Creations by a Jeweler, Painter and Photographer in Support of Clean Water
50% of proceeds from the sales of the art to benefit the non-profit
Peconic Green Growth
12-6 PMOne day sale benefiting Peconic Green Growth programs
4:30 – 5:30 PM Presentations + Reception
Lisa Lowenstein: Amulets and embracing mindfulness
Scott McIntire: Energy Field Paintings
Sara Cedar Miller: Reflections on Water
Glynis Berry: Peconic Green Growth: Past Present Future
651 West Main Street
Riverhead, NY 11901
T. 631 591 2402
Sponsored by art sites
Jeweler Lisa Lowenstein, creator of Fulva Fusca, lived for 15 years in Rome, an experience that informs her Greco-Roman influenced art. She enjoys the jeweler's ability is to enhance beauty and bring layers of meaning to both the giver and wearer. Her jewelry blends aesthetic, historic and spiritual influences that are documented for each creation. The tag line for her collection 'becomes you' is meant to have the double-entendre of both flattering and merging with the wearer. The focus of her collection is the allegorical bas
reliefs she casts by hand in Italy, combining authentic roman antiquities, precious and semi precious stones, pearls and vintage finds.
Painter Scott McIntire moved to the East End of Long Island in the mid 90’s and began painting rural iconic images such as barns, tractors, windmills and power poles found in the area. In recent years, his concern about climate change and human manipulation of the environment has led to painting which depicts unseen “energy fields" - energy signatures of radio waves such as cellular transmissions, natural and manmade sounds, and the microbiome of various plants and animals.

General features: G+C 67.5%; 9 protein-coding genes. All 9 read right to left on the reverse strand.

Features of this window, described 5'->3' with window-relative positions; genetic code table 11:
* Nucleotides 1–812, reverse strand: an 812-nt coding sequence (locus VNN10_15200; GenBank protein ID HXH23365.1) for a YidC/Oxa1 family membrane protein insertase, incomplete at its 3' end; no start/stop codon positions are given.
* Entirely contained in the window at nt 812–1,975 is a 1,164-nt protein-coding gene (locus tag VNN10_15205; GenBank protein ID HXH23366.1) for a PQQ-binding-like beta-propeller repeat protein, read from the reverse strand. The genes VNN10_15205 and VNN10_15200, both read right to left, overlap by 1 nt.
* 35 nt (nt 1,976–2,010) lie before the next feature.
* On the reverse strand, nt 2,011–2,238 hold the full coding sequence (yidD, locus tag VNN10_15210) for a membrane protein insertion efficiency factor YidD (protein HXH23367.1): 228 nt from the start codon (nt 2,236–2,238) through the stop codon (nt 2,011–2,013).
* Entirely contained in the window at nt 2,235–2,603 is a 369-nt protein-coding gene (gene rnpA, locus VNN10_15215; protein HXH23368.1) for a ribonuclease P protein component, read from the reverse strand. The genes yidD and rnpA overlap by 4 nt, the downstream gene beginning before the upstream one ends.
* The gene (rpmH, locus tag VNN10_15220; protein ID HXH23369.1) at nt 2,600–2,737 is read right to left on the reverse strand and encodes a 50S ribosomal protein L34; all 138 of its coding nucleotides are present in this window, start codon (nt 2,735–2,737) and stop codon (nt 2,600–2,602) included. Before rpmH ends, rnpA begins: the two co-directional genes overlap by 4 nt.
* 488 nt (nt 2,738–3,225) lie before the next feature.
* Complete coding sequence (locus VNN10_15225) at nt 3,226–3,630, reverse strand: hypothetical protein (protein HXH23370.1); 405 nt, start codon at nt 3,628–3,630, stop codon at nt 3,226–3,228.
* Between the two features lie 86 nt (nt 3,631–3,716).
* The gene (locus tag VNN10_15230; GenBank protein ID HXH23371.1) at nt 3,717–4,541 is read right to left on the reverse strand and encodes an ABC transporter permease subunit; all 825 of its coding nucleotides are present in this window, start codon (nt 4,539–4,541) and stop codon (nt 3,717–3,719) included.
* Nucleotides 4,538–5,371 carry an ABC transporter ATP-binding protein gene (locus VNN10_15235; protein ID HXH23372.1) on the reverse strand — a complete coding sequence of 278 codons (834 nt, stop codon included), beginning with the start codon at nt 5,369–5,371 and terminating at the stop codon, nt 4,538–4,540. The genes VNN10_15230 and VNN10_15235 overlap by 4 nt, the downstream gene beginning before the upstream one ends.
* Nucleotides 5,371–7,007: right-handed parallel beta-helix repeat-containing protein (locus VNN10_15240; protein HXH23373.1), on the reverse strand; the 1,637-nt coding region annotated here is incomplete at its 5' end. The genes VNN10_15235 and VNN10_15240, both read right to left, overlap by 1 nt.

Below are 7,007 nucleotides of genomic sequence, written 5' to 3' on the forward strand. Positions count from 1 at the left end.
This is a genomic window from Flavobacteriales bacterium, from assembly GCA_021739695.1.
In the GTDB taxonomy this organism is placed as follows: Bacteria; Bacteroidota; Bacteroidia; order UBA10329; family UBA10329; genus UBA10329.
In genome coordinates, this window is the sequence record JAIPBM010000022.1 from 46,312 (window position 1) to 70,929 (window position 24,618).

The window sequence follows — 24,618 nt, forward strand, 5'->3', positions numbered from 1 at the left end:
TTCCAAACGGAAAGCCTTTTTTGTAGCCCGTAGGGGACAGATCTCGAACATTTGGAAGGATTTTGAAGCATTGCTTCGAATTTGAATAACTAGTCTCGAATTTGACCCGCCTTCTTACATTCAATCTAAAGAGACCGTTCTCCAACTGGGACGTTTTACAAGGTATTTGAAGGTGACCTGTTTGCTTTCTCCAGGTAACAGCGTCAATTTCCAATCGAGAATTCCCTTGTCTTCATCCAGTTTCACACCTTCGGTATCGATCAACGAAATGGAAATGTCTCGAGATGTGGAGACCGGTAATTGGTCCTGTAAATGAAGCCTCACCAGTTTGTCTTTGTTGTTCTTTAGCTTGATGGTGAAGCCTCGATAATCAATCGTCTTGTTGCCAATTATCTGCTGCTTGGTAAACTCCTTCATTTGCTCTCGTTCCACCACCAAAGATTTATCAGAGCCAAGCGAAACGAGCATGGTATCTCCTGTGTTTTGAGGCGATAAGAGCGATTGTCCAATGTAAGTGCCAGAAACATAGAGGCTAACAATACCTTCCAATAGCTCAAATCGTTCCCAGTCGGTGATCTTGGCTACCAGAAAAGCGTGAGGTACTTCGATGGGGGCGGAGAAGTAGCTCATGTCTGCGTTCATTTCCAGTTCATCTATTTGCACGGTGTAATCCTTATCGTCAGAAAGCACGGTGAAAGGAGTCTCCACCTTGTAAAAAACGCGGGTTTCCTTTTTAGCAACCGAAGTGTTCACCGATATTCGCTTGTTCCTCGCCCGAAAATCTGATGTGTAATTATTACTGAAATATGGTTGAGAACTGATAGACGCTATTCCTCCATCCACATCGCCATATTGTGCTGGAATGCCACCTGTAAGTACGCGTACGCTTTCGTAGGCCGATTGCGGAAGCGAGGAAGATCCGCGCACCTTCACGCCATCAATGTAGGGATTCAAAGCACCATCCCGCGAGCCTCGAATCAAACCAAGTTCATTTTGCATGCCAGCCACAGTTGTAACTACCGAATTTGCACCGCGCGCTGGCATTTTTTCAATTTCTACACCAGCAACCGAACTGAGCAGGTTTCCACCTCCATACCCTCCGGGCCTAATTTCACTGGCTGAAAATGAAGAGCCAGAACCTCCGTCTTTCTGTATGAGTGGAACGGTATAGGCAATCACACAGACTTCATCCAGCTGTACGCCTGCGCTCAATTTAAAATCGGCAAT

Photographer Sara Cedar Miller’s archival pigment “light drawings” capture the bays and ocean near her Hampton Bays home in an abstract style that radically departs from traditional images of the East End’s water ways. Her unique photographic images are influenced by a passion for calligraphy, map imagery and watercolor. Sara's life’s work has been dedicated to conserving the natural environment of both the East End and Manhattan’s Central Park, where she has been the official photographer and historian of Central Park for the Central Park Conservancy for the past 33 years.